Red Bull, for instance, has chosen to focus on action sports that send people flying through the air. Since they want that specific spot and relationship with their community, they don’t focus any communication activities on anything else.
The key to managing PR is understanding communication’s importance in building and maintaining relationships.
Not even your best customers are to be seen as quantifiable, deal-seeking, and distractible wallets with legs. They don’t like to be seen or talked to this way; no one does.
As a C‑level executive, you should push your PR function to focus not on specific KPIs (like sales, churn, or acquisition) but towards one (because that’s all you get) core message.
To maximise the perceived value of your business, we must focus all communication efforts on dominating that one spot in the human mind.
Here in the West, for example, online retailer Amazon is so giant that they could be a great many things to many people, but they have wisely chosen to push for just one thing, “We are the everything store.”
One example of core messaging would be Rolex. They used to have one of the most engaging fan pages on Facebook, focusing solely on what their brand community loved — their grand heritage and craftsmanship.
But lately, they’re focusing on sponsoring athletes, collaborating with filmmakers, and showcasing new watch models.
Today, their engagement levels are nowhere near what they used to be. Rolex is discussing what market research suggests a younger audience with money to spend would like to see and hear.
To see the world through the lens of PR is to see the world differently.
At the same time, marketers see opportunities for increasing sales everywhere, which is good. PR sees the various stakeholders your business depends upon. 2This is where most C‑level executives get surprised; I’m typically asked for help with influencers, journalists, and social followers. However, many executives are often surprised when I suggest … Continue reading
From a PR perspective, your business is surrounded by customers, journalists, and various stakeholders.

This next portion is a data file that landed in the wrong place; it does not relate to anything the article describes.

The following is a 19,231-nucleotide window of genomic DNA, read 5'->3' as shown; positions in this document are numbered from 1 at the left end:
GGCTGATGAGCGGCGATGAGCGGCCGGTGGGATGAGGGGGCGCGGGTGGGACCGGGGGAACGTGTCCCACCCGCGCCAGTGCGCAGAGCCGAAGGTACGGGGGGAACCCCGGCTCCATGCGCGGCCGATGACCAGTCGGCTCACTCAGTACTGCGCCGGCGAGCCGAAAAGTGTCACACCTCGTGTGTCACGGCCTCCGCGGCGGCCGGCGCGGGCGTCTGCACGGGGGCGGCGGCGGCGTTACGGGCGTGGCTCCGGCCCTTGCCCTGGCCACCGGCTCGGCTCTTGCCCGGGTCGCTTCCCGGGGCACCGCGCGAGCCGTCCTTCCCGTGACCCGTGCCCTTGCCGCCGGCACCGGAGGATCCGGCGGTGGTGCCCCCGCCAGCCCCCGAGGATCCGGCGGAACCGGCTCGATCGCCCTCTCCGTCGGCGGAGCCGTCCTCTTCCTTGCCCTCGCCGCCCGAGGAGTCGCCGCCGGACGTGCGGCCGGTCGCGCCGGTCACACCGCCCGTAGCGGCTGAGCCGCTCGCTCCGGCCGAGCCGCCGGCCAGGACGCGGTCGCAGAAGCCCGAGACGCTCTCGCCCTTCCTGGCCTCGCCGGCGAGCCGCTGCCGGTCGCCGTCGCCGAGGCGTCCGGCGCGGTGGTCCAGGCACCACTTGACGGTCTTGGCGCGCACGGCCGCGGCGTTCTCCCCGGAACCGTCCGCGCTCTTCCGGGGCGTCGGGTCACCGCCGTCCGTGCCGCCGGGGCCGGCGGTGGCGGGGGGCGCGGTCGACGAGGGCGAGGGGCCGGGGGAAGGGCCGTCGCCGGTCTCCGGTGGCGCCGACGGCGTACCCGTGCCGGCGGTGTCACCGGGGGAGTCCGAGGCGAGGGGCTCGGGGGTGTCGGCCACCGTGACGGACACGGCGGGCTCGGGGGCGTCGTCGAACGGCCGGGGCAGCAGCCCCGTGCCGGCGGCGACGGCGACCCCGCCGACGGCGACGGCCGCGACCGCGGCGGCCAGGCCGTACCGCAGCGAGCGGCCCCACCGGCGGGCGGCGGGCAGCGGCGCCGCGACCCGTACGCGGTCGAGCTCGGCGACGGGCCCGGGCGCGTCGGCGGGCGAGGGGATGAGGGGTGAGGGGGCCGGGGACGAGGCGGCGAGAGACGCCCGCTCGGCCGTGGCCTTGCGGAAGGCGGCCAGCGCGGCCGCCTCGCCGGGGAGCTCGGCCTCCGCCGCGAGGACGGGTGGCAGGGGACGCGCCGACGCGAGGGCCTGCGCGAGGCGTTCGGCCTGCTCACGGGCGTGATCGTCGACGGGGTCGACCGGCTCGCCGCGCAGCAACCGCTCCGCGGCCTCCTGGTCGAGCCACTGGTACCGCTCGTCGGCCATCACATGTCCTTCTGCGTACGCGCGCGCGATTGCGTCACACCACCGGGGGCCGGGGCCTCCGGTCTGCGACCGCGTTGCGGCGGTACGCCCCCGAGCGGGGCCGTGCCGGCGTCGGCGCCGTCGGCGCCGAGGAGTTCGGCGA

We must constantly manage stakeholder perceptions to ensure your organisation can focus on its business objectives.
This is also where digital marketing professionals tend to suggest activities that might be too narrow for maximising the overall value creation of your business. They’re often sharply focused on increasing conversion through each step of a marketing funnel and not at all concerned about the behaviours of smaller subsets like investors, influencers, journalists, and antagonists — whose overall influence on conversion often surpasses that of online majority behaviours.
Summary for C‑level Executives
Clarify your brand’s value direction and demand that the PR function is 100% onboard. Otherwise, replace your PR function immediately.
Ensure that all PR activities revolve around a simple and inspiring core message. Push your PR function to repeatedly communicate this core message in new and creative ways to all key publics.
Don’t mistake PR for marketing and measure messaging instead of sales. When discussing goal-setting and strategies with PR professionals, discuss the perspective of different stakeholders instead of target audiences.
|Morris, T., & Goldsworthy, S. (2008). From PR to propaganda. 97 – 111. https://doi.org/10.1007/978 – 0‑230 – 59485-2_7
|This is where most C‑level executives get surprised; I’m typically asked for help with influencers, journalists, and social followers. However, many executives are often surprised when I suggest practical PR activities for policy-makers, legislators, employees, investors, and society.